Success today is ultimately measured by the customer experience. Can your company ensure a painless, satisfying experience for customers regardless of where and how they interact with your brand?
Providing that quality customer experience is the common goal of businesses navigating their way through the increasingly complex omnichannel world. In the recent past, companies viewed it as a distant goal. However, the ever-growing number of selling channels and competitors, along with customers’ growing expectations, have made it necessary for survival.
So how can you innovate your supply chain for omnichannel fulfillment? The best way to answer that question is through the lens of three critical components: people, processes and technology.
Two distinct approaches to omnichannel supply chain optimization
There are typically two primary starting points for a supply chain optimization project. They are generally based upon where your baseline is today – and your organization’s philosophy regarding change. Let’s call the first one “going on the defense” – it’s defined by these traits:
- Protect the current revenue. The organization pursues multiple channels in an effort to keep its revenue from falling off, rather than as an opportunity to embrace new business opportunities. It’s an attempt to keep even with the competition.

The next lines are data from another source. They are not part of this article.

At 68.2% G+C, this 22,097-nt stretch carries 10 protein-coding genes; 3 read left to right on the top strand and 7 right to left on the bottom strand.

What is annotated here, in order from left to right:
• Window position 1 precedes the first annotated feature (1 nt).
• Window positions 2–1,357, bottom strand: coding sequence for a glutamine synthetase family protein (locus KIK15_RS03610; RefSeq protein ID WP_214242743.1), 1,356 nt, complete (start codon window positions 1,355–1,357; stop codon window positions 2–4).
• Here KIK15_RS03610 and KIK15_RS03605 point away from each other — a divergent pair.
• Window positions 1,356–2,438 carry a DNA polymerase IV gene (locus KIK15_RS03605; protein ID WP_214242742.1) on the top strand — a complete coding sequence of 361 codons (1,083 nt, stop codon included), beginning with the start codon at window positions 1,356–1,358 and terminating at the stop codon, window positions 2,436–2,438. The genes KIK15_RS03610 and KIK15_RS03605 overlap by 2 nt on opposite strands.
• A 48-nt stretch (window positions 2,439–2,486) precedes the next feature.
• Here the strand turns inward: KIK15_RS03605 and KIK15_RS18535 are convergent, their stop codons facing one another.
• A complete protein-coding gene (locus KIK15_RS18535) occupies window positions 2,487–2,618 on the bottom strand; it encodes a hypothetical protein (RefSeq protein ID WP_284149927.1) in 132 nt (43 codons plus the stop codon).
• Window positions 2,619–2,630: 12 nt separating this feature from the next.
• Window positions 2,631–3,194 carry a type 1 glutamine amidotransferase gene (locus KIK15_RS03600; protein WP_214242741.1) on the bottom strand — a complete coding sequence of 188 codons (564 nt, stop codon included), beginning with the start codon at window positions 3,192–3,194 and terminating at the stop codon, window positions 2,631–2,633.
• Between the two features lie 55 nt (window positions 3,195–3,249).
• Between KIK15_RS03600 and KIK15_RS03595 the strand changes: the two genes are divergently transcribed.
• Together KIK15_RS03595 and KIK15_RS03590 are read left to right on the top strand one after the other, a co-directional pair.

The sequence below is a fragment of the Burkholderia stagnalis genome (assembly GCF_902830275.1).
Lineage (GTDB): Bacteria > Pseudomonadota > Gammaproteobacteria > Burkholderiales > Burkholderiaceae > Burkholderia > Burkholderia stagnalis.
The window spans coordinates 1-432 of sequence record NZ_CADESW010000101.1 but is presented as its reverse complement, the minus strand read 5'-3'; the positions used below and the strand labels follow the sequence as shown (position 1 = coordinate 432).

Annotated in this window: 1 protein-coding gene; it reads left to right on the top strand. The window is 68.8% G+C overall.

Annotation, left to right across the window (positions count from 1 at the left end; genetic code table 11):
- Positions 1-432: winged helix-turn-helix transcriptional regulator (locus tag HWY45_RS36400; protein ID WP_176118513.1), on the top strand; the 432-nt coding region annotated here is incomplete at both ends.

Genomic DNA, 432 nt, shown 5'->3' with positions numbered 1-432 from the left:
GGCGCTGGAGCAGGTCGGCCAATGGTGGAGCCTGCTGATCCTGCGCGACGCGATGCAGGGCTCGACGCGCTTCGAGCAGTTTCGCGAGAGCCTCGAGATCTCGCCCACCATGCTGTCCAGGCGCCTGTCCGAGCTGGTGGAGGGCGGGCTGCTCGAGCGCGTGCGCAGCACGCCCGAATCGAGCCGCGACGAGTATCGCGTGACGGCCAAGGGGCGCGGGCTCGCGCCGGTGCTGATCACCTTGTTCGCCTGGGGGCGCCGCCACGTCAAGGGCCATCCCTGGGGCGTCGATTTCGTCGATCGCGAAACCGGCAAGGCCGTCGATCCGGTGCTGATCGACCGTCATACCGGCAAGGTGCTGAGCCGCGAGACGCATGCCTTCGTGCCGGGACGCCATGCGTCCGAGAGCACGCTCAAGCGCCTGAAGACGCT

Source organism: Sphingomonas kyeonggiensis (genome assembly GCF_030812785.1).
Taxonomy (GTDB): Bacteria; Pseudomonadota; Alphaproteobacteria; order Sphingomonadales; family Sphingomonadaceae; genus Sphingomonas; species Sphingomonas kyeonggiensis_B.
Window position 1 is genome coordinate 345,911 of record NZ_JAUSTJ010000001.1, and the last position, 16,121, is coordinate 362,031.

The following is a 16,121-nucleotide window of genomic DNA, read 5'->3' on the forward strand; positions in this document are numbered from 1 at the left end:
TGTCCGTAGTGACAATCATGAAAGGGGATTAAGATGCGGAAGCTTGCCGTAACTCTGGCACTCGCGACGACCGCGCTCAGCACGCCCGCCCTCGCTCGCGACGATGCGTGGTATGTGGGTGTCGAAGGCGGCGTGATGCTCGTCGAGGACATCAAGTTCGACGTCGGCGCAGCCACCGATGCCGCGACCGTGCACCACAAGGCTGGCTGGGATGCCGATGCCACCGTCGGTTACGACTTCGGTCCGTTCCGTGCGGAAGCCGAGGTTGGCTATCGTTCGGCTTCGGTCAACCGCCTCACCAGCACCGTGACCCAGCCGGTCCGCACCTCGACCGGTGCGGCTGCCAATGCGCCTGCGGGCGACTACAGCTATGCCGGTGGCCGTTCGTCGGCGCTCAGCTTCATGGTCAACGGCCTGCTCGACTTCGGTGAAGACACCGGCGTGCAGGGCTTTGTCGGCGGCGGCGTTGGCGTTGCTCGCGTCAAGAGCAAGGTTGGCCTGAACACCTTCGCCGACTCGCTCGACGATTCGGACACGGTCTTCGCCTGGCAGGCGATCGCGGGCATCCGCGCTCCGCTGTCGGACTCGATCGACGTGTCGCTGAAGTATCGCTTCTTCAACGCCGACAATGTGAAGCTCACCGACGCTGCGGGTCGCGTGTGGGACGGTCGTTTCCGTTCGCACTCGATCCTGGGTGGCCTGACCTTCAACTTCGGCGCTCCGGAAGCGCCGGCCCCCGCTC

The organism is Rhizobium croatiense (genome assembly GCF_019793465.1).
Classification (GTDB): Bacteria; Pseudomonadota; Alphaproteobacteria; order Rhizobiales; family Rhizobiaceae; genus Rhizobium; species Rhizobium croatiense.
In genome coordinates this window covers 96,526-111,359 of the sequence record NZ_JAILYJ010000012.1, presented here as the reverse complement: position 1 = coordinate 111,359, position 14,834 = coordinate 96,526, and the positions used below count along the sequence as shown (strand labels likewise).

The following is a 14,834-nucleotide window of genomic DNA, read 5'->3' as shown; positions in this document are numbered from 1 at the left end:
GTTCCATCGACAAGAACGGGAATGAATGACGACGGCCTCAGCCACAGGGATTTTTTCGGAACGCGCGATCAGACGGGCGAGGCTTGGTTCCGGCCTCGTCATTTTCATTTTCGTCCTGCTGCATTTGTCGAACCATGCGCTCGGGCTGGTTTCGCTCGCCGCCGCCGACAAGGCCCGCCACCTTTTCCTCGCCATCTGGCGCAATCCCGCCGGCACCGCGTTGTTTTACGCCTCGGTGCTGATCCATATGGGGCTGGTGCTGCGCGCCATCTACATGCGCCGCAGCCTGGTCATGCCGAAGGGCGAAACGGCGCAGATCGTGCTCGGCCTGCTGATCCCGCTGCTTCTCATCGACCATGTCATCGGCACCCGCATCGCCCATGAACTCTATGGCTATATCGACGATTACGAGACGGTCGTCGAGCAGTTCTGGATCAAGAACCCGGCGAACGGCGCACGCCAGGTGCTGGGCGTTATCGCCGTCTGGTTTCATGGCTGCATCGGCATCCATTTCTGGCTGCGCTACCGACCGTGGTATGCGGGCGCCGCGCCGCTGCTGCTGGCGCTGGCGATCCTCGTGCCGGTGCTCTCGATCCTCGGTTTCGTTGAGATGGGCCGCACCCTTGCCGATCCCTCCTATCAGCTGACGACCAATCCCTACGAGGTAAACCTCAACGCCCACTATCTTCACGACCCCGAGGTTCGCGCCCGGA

- Preparation is lacking. Failing to invest in the right people is common. Planning is reactive. Instead of innovating their own processes, they simply follow the model of others in hopes that it will work for them, too.
- See technology as savior. New systems are viewed as a cure-all. Leadership has a date in mind for when the software and hardware needs to be up and running, with the expectation that everything will fall into place from there. Little thought is given to the people and processes that will interoperate with the new system.
- Make ill-advised promises to customers. Offering new service-level promises to clients without considering the required people, process and technology changes is a common misstep. You typically only have ONE chance to leave a positive impact on the buyer in the omnichannel world.
The second strategy is a much more sensible one: “going on the offense.” That approach is guided by these best practices:
- Enhance the business through new channels. The organization views new avenues to the customer as a tremendous opportunity for growth. Not only might this mean more revenue immediately, but it puts the business in a great spot for long-term success.
- Build a strategic plan. Sufficient time and resources were set aside to craft a detailed plan. Leadership establishes a rallying vision and all departments in the organization see, understand and support the vision.
- Find the right technology. The company finds technology that will help it meet broader corporate goals. That includes both planning and execution systems with the flexibility to help you clear the hurdles of today and tomorrow. They focus on buying solutions – not systems.